ABC Rural By Charlie McKillop
Posted 24 minutes ago
PHOTO: Tetragonula Carbonaria, aka native fly, has been shown to be the dominant pollinator of mango trees in a new study (Supplied: University of New England)
New research has shown native flies, not bees, are the top pollinators of mango trees.
Surveying of ten mango farms at Mareeba, in far north Queensland, has revealed up to 50 different insects came into contact with the reproductive parts of the flowers, including two bee species, nine flies and one beetle.
00:00 AUDIO: Dr Romina Rader's research shows flies - not bees - are the top pollinators of mango trees (ABC Rural)
Not only were flies shown to be the most dominant and frequent visitors of the mango flowers, they also proved to be highly effective at carrying pollen when compared with honey bees.
The native bee transferred on average seven pollen grains a visit, the blue blowfly about 6.8 pollen grains and the honey bee 2.7 pollen grains.
"So we knew (flies) had visited flowers reasonably frequently before, but to actually show they're actually up there with the bees in terms of the amount of pollen they move was really interesting," the University of New England's Romina Rader said.
Some of them were bringing in road kill from the roads outside their farms because they knew the flies had a larval stage that depended on these dead animals, so the farmers were already onto it.
Dr Romina Rader, whose study has revealed flies are top mango pollinators
"And most of the flies moved frequently between flowers and they're good at moving between trees down the road, so in terms of trying to cross-pollinate, they seem to be the ones that would be doing a good job."
And while the results might surprise many, Dr Rader said the survey confirmed the pollinating power of flies was already being harnessed by some growers.
"A lot of them already thought that flies were playing a role, just because they obviously know about their crops," she said.
"And some of them were bringing in roadkill from the roads outside their farm, because they knew the flies had a larval stage that depended on these dead animals, so the farmers were already onto it."
PHOTO: Insect sampling can be a meticulous and at times, tedious task but the results can be surprising(Supplied: University of New England)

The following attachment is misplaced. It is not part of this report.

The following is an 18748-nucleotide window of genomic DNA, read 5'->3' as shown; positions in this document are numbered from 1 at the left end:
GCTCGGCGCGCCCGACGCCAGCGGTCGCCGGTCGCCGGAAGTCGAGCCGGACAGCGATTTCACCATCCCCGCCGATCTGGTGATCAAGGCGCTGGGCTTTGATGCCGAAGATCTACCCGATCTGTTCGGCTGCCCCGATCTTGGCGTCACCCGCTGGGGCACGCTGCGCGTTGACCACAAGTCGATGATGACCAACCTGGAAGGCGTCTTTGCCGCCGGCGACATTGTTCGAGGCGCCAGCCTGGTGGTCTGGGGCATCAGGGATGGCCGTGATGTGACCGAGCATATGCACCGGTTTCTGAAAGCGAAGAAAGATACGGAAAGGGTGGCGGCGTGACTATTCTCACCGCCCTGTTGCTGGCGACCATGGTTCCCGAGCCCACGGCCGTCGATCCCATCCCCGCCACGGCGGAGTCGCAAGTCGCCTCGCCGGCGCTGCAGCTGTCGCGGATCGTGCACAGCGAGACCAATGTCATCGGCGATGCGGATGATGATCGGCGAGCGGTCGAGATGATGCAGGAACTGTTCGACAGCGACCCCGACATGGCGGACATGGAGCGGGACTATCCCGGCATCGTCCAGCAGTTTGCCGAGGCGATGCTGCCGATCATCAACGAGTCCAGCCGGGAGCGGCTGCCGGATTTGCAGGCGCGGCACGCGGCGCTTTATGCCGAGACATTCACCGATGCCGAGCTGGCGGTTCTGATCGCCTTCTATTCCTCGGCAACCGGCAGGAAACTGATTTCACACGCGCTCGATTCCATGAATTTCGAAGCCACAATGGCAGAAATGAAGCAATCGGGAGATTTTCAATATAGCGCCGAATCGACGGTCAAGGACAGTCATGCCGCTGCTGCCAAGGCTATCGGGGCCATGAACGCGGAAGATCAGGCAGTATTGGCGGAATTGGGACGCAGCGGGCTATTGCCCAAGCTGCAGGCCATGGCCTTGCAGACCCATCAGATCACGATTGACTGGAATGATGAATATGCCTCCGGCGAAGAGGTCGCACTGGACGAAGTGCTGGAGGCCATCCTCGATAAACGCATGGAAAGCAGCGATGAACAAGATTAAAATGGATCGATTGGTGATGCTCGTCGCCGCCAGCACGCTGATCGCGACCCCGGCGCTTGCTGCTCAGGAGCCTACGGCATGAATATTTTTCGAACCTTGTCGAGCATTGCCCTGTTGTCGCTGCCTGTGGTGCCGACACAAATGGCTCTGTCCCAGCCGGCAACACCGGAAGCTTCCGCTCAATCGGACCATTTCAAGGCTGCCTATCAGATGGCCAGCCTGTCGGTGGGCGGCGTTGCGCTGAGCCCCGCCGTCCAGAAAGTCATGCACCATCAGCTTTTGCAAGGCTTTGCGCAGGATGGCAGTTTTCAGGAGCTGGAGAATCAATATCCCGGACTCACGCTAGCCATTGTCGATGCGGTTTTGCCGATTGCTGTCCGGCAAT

Understanding diversity of insect communities
Dr Rader said surveying work would continue to further understand the variables that influenced the diversity and pollinating performance of various insect communities.
"It definitely depends on where you are geographically and also the type of farm management and resources you have available on the farm, because the life history characteristics vary a lot on these insects," she said.
"And also the weather; if you do your surveys on really cold or rainy days, you might find flies are more dominant than bees, because flies do better in cold weather than the bees do. Bees really need warm weather to get their energy resources for flying."
"...the flies and other species that are not bees are actually providing a service so trying to accommodate them in the orchard is really important."
Dr Romina Rader, University of New England
So what are mango growers to make of the new research in terms of maximise the pollination potential of their orchards? Dr Rader said it still was a case of different horses - or insects - for courses.
"Flies have really diverse life histories. so the ones that need dead animals are things like the green and blue blowflies," she said.
"But floral resources are really important for some larvae and for all of the adults to make sure they've got energy for reproduction etcetera, so I think that's the cool thing about them, it takes all sorts."
"In terms of what growers can do, I think just making sure that we acknowledge that the flies and other species that are not bees are actually providing a service, so trying to accommodate them in the orchard is really important."